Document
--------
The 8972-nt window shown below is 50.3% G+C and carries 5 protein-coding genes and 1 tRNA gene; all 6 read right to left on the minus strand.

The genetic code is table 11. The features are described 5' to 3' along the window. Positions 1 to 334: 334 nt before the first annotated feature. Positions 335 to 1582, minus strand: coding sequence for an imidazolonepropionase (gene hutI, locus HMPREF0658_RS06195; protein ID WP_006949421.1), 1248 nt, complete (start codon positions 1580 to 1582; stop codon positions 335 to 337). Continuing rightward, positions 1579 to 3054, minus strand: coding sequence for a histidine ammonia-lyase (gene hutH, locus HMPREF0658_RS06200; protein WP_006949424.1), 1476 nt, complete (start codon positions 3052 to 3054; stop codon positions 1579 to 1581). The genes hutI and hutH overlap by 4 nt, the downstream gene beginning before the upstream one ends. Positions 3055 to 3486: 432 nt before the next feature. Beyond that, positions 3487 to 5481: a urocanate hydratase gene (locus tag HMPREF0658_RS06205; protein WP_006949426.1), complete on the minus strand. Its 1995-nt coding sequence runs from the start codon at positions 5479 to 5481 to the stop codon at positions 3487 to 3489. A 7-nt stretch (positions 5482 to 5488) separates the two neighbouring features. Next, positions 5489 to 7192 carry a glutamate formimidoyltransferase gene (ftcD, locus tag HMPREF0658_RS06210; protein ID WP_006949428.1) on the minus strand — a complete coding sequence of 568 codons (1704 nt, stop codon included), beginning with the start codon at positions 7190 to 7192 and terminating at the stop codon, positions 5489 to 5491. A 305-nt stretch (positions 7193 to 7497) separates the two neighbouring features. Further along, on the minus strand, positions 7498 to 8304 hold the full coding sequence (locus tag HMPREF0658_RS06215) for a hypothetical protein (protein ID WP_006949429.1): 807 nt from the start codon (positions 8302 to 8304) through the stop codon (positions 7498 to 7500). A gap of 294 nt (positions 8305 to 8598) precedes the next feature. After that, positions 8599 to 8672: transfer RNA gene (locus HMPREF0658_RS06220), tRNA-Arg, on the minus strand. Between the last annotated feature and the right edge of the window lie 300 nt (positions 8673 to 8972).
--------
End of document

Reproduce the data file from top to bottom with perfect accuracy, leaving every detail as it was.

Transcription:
The 8972-nt window shown below is 50.3% G+C and carries 5 protein-coding genes and 1 tRNA gene; all 6 read right to left on the minus strand.

The genetic code is table 11. The features are described 5' to 3' along the window. Positions 1 to 334: 334 nt before the first annotated feature. Positions 335 to 1582, minus strand: coding sequence for an imidazolonepropionase (gene hutI, locus HMPREF0658_RS06195; protein ID WP_006949421.1), 1248 nt, complete (start codon positions 1580 to 1582; stop codon positions 335 to 337). Continuing rightward, positions 1579 to 3054, minus strand: coding sequence for a histidine ammonia-lyase (gene hutH, locus HMPREF0658_RS06200; protein WP_006949424.1), 1476 nt, complete (start codon positions 3052 to 3054; stop codon positions 1579 to 1581). The genes hutI and hutH overlap by 4 nt, the downstream gene beginning before the upstream one ends. Positions 3055 to 3486: 432 nt before the next feature. Beyond that, positions 3487 to 5481: a urocanate hydratase gene (locus tag HMPREF0658_RS06205; protein WP_006949426.1), complete on the minus strand. Its 1995-nt coding sequence runs from the start codon at positions 5479 to 5481 to the stop codon at positions 3487 to 3489. A 7-nt stretch (positions 5482 to 5488) separates the two neighbouring features. Next, positions 5489 to 7192 carry a glutamate formimidoyltransferase gene (ftcD, locus tag HMPREF0658_RS06210; protein ID WP_006949428.1) on the minus strand — a complete coding sequence of 568 codons (1704 nt, stop codon included), beginning with the start codon at positions 7190 to 7192 and terminating at the stop codon, positions 5489 to 5491. A 305-nt stretch (positions 7193 to 7497) separates the two neighbouring features. Further along, on the minus strand, positions 7498 to 8304 hold the full coding sequence (locus tag HMPREF0658_RS06215) for a hypothetical protein (protein ID WP_006949429.1): 807 nt from the start codon (positions 8302 to 8304) through the stop codon (positions 7498 to 7500). A gap of 294 nt (positions 8305 to 8598) precedes the next feature. After that, positions 8599 to 8672: transfer RNA gene (locus HMPREF0658_RS06220), tRNA-Arg, on the minus strand. Between the last annotated feature and the right edge of the window lie 300 nt (positions 8673 to 8972).